Too little nitrogen and you can’t ripen a crop…too much nitrogen and you can’t ripen a crop, so it is no wonder that understanding how and when to use this powerful nutrient is one of the most fundamental aspects of successful vineyard management.
My good friend Paul Crout sat down with me recently to talk about all things nitrogen, and in today’s blog, I share some of the highlights of our discussion.
Paul is one of the foremost experts on vineyard nutrition and spray, a leading pest control advisor, and a Certified Crop Advisor. He is currently practicing these skills as an agronomist with Helena Agri-Enterprises in California. He creates fertility plans and holds training programs for growers across the country.
Convention nitrogen fertilizers typically fall into one of three forms – ammonium, nitrate, or urea. Which form or blend you use depends on the timing and condition of your vineyard.
Plants take up nitrogen primarily in the nitrate form, so a nitrate-based fertilizer is best used when a rapid uptake is needed and/or when soil microbes are not active to break down the fertilizer for uptake by the vines because of cold or excessive soil moisture.
Ammonium and urea-based fertilizers require soil microbes to break them down over time into nitrate form for uptake by the vines. These fertilizers are best used either when you want a slower nitrogen release or when weather conditions (e.g. soil is warm) are conducive for highly active soil microbes to rapidly convert the ammonium or urea intro nitrate form for vine uptake.
Organic sources of nitrogen are all-natural sources. Some examples of these are feather meal, crab meal, soybean meal, and fish emulsions. They are all generally in a protein source.
Proteins need to be significantly broken down in the soil and digested by soil microbes. They get broken down, released as ammonia, processed into ammonium, and then processed into nitrate. This process can take weeks or even months and during this extended time, only a fraction of the nitrogen is even released.
Using organic sources requires a systematic approach of planning and applying well in advance to ensure nitrogen availability for the vines’ peak demand timing. Organic growers need to focus on an ongoing year-over-year fertility program to build up nitrogen in the soil for continual nutrient availability to meet vine uptake demands.
Application Timing and Methods
Proper application timing is essential to ensure nitrogen is available ahead of peak demand, so vines can have adequate uptake for their highest demand period to maximize their growth and nutrition. In wine grapes, the period of greatest demand occurs around bloom. The target for most growers is to get 70-75% of their annual nitrogen budget to the vines before fruit set. Then, apply the rest of their nitrogen budget during the second demand period which is post-harvest.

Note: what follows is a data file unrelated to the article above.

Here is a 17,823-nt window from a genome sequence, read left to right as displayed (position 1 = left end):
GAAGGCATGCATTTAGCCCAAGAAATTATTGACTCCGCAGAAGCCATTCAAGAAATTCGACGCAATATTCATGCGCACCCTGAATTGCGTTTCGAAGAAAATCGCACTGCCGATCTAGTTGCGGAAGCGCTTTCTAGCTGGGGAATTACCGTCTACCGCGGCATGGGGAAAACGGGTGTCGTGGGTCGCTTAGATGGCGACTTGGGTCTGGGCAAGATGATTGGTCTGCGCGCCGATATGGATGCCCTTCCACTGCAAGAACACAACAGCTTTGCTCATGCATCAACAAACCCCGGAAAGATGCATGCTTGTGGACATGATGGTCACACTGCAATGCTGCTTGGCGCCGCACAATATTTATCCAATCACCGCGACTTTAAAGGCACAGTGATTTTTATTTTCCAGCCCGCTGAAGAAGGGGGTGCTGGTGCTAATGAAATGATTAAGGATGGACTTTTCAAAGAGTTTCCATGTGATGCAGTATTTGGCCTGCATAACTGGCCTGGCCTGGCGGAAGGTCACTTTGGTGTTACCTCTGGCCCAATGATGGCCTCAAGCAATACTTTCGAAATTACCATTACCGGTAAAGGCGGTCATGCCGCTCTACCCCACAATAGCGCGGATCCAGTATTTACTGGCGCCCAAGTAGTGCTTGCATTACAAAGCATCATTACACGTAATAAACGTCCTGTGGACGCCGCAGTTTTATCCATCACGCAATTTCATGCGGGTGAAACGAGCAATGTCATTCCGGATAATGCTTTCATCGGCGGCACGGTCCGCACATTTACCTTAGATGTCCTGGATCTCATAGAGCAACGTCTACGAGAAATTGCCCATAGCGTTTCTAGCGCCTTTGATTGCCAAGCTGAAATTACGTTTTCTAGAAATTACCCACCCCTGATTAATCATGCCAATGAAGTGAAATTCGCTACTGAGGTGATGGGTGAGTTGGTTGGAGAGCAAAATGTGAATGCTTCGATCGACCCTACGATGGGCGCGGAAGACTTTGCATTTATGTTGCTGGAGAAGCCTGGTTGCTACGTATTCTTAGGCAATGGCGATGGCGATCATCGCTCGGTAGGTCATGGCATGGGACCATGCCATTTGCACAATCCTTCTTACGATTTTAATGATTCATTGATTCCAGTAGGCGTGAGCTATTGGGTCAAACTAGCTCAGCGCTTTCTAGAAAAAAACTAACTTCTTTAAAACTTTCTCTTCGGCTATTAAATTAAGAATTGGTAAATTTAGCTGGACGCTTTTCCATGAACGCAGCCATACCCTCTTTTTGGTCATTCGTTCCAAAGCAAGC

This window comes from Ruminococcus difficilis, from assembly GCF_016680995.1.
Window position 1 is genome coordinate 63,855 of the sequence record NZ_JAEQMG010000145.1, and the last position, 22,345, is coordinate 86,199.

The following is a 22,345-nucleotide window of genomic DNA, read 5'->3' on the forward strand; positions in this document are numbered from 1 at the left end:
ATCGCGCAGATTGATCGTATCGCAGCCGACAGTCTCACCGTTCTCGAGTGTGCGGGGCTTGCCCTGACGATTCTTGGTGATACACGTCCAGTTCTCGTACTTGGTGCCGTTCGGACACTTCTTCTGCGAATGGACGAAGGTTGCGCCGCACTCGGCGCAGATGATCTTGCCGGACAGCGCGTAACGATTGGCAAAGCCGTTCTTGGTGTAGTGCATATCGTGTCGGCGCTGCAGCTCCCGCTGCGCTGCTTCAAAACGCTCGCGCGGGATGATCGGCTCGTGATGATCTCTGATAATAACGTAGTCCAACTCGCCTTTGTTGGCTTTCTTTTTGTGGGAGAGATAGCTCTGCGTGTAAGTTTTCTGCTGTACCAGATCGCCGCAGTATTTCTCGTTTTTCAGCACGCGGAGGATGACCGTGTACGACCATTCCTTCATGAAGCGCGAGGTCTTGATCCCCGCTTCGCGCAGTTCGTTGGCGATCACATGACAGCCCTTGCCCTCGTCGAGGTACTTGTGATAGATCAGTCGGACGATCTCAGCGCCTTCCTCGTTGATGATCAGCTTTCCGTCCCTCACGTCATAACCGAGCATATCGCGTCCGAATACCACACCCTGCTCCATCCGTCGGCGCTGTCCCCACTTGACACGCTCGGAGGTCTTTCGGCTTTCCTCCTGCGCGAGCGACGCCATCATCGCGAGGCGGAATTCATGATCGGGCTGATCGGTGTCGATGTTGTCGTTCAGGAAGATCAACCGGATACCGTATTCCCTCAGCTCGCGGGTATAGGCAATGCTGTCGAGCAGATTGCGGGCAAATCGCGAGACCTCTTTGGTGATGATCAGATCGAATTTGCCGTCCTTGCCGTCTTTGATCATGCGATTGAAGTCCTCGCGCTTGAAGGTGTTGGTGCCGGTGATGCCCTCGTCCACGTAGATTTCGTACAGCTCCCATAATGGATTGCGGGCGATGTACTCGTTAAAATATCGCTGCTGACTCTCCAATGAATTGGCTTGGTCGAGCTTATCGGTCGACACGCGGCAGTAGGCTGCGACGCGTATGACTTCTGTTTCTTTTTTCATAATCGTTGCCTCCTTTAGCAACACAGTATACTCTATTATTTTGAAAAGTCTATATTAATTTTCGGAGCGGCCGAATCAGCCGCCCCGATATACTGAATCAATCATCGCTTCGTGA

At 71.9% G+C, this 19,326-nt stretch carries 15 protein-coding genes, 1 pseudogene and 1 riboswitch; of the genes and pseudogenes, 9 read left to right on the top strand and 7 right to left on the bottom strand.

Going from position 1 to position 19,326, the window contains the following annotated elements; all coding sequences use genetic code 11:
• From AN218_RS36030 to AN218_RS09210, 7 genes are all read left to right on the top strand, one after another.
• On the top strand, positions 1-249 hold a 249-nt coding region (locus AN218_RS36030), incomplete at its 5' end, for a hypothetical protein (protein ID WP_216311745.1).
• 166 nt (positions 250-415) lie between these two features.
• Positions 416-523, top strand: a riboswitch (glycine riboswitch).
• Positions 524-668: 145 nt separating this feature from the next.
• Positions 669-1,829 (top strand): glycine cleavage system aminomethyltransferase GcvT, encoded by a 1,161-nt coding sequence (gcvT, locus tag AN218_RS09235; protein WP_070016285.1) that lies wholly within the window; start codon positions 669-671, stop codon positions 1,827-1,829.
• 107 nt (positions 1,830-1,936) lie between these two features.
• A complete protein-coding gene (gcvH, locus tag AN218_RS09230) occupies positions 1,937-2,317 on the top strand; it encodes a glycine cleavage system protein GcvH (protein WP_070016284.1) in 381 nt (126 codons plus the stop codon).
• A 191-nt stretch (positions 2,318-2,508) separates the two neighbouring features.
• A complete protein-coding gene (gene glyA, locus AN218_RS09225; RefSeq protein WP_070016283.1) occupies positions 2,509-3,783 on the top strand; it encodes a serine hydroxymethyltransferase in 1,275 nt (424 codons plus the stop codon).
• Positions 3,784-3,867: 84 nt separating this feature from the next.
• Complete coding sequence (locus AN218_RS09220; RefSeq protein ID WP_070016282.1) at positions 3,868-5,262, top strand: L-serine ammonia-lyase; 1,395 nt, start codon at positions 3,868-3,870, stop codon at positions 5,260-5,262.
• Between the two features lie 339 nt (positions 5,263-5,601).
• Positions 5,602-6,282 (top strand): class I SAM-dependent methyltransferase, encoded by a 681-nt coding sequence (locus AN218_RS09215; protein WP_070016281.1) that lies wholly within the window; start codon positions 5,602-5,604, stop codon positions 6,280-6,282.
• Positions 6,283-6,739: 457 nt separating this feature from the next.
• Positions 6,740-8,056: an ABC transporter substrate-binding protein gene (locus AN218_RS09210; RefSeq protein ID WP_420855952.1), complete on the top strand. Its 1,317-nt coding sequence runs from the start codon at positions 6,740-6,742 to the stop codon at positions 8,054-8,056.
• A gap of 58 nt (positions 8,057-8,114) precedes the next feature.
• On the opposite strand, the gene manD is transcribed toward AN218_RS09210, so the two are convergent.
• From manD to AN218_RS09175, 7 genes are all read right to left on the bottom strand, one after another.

There are three main methods for nitrogen fertilization application: foliar, ground-applied, or injection through an irrigation system. Choosing an application depends on timing, your method of vineyard management, and the size of the nutrient gap you are trying to address.
Injection of liquid fertilizers such as calcium nitrate and ammonium nitrate is the most common and easiest application method allowing for nutrient delivery via drip emitters directly to the vine roots.
If you’re a dry farmer, your strategy changes a bit. You can still do liquid through a stream spray under the vines and dribble on nitrogen that way. Alternatively, you can do a dry application and rely on natural precipitation to solubilize the fertilizer. The key with a dry application is to get it on earlier to give you a bigger window as uptake is much slower.
Additionally, if you use dry fertilizer, including organics or urea, always incorporate it into the soil. If it’s on the surface, it will volatilize off and blow away.
Foliar is often used as a method for closing small nutrient deficiency gaps in the post-bloom fruit set stage. Foliar can also be used strategically for late-season application to keep the leaves photosynthesizing. This can be a safe way to put nitrogen on at the end of the season.
Growers must also keep in mind that application strategies will vary greatly depending on the age and location of the vineyard and the weather conditions of each season. All growers should seek the advice of a vineyard professional and follow the product label – the label is the law.
Testing is important because both too little and too much nitrogen can be harmful in the vineyard. While too little nitrogen can impact the health and production of the vine and fruit, too much nitrogen can be damaging by causing too much vegetative growth, higher disease incidents and insect pressure, delays in ripening, adverse flavor components, and more.
Although soil tests will provide a soil nitrate number, this number does not provide an accurate picture throughout the season as the nitrogen levels change and fluctuate due to rain and vine usage. Soil tests are better used to provide an annual gauge of the nitrogen contribution available from organic matter as a starting point for nitrogen inputs for the season.
Whole leaf sampling is the best method to obtain an accurate status of the current nitrogen levels (as well as other nutrients) available to the vines. Plant tissue samples are best done pre-bloom or at bloom to allow time for corrective measures prior to peak nutrient demand for the season. The second sample time is at veraison to ensure adequate nitrogen (along with potassium) to ripen the crop.
If you want to learn more about nitrogen sources, application, testing, and more, check out vineyardundergroundpodcast.com/vu016.